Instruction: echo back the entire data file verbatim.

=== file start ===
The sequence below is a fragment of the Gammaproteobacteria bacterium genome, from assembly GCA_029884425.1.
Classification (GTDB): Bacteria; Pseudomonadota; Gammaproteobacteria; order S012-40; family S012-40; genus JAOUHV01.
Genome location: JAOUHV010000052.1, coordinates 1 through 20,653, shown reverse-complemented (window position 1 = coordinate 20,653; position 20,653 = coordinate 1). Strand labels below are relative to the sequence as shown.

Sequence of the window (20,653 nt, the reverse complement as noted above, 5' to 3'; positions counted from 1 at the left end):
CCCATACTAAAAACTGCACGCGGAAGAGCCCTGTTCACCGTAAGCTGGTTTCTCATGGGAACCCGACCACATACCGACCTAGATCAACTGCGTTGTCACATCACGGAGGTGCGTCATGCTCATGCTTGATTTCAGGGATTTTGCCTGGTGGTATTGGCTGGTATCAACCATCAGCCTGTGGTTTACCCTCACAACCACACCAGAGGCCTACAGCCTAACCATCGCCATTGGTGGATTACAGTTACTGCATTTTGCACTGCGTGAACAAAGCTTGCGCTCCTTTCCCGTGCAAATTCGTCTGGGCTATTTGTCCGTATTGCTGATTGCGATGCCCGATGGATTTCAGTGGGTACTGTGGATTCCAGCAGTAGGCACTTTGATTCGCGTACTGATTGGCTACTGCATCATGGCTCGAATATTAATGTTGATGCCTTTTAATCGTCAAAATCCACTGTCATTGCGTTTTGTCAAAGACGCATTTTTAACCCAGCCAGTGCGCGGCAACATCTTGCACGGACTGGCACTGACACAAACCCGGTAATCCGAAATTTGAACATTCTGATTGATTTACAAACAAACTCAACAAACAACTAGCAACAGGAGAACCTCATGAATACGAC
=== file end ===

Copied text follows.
The sequence below is a fragment of the Gammaproteobacteria bacterium genome, from assembly GCA_029884425.1.
Classification (GTDB): Bacteria; Pseudomonadota; Gammaproteobacteria; order S012-40; family S012-40; genus JAOUHV01.
Genome location: JAOUHV010000052.1, coordinates 1 through 20,653, shown reverse-complemented (window position 1 = coordinate 20,653; position 20,653 = coordinate 1). Strand labels below are relative to the sequence as shown.

Sequence of the window (20,653 nt, the reverse complement as noted above, 5' to 3'; positions counted from 1 at the left end):
CCCATACTAAAAACTGCACGCGGAAGAGCCCTGTTCACCGTAAGCTGGTTTCTCATGGGAACCCGACCACATACCGACCTAGATCAACTGCGTTGTCACATCACGGAGGTGCGTCATGCTCATGCTTGATTTCAGGGATTTTGCCTGGTGGTATTGGCTGGTATCAACCATCAGCCTGTGGTTTACCCTCACAACCACACCAGAGGCCTACAGCCTAACCATCGCCATTGGTGGATTACAGTTACTGCATTTTGCACTGCGTGAACAAAGCTTGCGCTCCTTTCCCGTGCAAATTCGTCTGGGCTATTTGTCCGTATTGCTGATTGCGATGCCCGATGGATTTCAGTGGGTACTGTGGATTCCAGCAGTAGGCACTTTGATTCGCGTACTGATTGGCTACTGCATCATGGCTCGAATATTAATGTTGATGCCTTTTAATCGTCAAAATCCACTGTCATTGCGTTTTGTCAAAGACGCATTTTTAACCCAGCCAGTGCGCGGCAACATCTTGCACGGACTGGCACTGACACAAACCCGGTAATCCGAAATTTGAACATTCTGATTGATTTACAAACAAACTCAACAAACAACTAGCAACAGGAGAACCTCATGAATACGAC